Brent Dax (brentdax) wrote,
Brent Dax

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Full report on the day will come some time tomorrow, probably, because a particular incident from tonight got me thinking.

First of all, the prologue: a couple days ago, I spotted an otaku on the Boston T. He was sitting in his seat with a Megatokyo bag around his shoulders and headphones on. I moved through the train to reach him, but I couldn't bring myself to start a conversation, and he got off at the next station after I reached him.

I've actually made a conscious effort to spot other otaku on this trip, especially after I picked up the first Inu-Yasha; he was the first one I'd noticed, and the only one before tonight.

Tonight, something interesting happened. My family and I were in a shopping area in Greenwich Village (circumstances will be explained in the full report). I'm not a shopper by any means, so as usual I was pretty numb, walking by the shops while the girls oogled the wares. It was because of this that Mom spotted it first: a comic shop across the street. She pointed it out to me, with a comment to the effect of "you might be able to find those books you've been looking for." ("Those books" are the IY manga, which I've been buying every time I enter a bookstore--I know that she knows what they are, but she still just calls them "books".) I crossed the street and entered the store.

Something you need to understand about me: I have never been a comic person. I'd seen comic books when I was little, but I was never very interested in them. Actually, the first comic book I'd ever been interested in was a manga--the summer before sixth grade, I went to a sleepaway program at UC Irvine for a week, and my roommate had brought Ranma 1/2 #1 with him. I don't think I knew it was Japanese, which was probably why I never tracked down other issues--I simply had no idea where to look.

So, this was my first time in a comic book store. It was actually about what I'd expected, although I was somewhat surprised that they had novels and such in it--there were several shelves of original Star Trek books, for example.

In any case, I looked over the shelves near the front. When I spotted the mangas*, I looked over them, and recognized most of them. I didn't see any IY, so I kept going through the store, finding the back area with more obscure stuff. I recognized less of these, but still spotted a few I knew of. I crossed back to the first area to see if I'd missed them, but my brother came in and told me that everyone was waiting, so I had to leave empty-handed.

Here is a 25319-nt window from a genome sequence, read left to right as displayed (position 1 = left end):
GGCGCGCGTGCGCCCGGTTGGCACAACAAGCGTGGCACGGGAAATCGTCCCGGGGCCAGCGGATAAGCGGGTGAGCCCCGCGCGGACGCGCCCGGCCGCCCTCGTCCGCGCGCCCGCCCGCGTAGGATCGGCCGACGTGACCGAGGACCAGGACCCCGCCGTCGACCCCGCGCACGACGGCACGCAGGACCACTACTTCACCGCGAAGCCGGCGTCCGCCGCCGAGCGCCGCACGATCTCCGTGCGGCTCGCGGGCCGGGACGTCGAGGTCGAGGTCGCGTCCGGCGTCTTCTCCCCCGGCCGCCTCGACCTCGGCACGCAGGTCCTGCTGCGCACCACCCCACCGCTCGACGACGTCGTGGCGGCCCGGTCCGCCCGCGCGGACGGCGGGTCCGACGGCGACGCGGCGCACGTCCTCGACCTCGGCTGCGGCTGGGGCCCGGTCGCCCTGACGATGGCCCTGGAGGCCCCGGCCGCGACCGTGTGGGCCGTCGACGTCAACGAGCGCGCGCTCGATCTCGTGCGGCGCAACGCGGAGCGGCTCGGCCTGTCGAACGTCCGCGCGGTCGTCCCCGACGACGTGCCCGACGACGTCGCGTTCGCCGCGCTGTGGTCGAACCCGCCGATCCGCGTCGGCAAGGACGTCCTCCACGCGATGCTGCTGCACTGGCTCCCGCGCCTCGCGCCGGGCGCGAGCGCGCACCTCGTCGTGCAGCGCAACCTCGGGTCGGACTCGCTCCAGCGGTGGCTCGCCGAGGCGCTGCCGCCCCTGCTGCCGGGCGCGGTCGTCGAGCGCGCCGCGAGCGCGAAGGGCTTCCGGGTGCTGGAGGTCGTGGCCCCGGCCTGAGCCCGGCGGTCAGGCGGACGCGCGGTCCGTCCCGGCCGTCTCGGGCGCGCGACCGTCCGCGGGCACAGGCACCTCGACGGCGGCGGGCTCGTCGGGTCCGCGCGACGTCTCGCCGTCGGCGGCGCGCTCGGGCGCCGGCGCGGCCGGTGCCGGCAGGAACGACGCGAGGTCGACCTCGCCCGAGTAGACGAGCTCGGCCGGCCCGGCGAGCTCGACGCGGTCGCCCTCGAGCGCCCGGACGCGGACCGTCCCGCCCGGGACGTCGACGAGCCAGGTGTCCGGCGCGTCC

Well, at least materially speaking.

When we started walking back, I realized just how much of that store I'd understood. I'd recognized a lot of titles, even ones I had little interest in or knew nothing more about--Angelic Layer comes to mind. More interestingly was what I'd known about some of them. For example, I noticed X/1999 in the back area. I remembered that it was a manga about a Y2K apocalypse. I also knew that it was by CLAMP, and as such was likely to contain innuendo, and that it was a less popular title, so seeing a bunch of them together was probably a bit unusual even in a comic shop.

Six months ago, I not only wouldn't have known any of that, but I wouldn't have cared.

For some time I've considered myself to be an "otaku-in-training". It's even in my LJ profile. I'm not really sure when I gave myself that definition, but it's been a month or two at least. In that time, I've picked up some interesting habits. Throughout this trip, I've been peeking into shops, restaurants, and anything else Japanese, displaying a curiousity I've never had before. I've picked up most of the two dozen or so words that make up the English otaku vocabulary, to the point that I sometimes think with them. At one point today, I saw some grafitti on a handrail; I thought it was "HAI" until I got a little closer and saw it was "HA!". At another point, I saw "LAIN" written with a finger in concrete, and wondered if the person who wrote it was an anime fan.

Still, I don't think I can consider myself an otaku yet. I still only have one disk of anime and four volumes of manga, after all--hardly an impressive collection. But where is the boundary drawn?

Tonight, I saw an otaku on the NY subway. He was reading what was obviously a manga while sitting on a stair in the station; he looked to be significantly older than me, but I'm not a good judge of age. I didn't approach him, because I didn't know what he was reading and didn't want to seem like an idiot.

I suppose I'll know I'm an otaku when I'd feel comfortable striking up a conversation with him.

*Yes, I'm using an English plural of a Japanese word. So shoot me.

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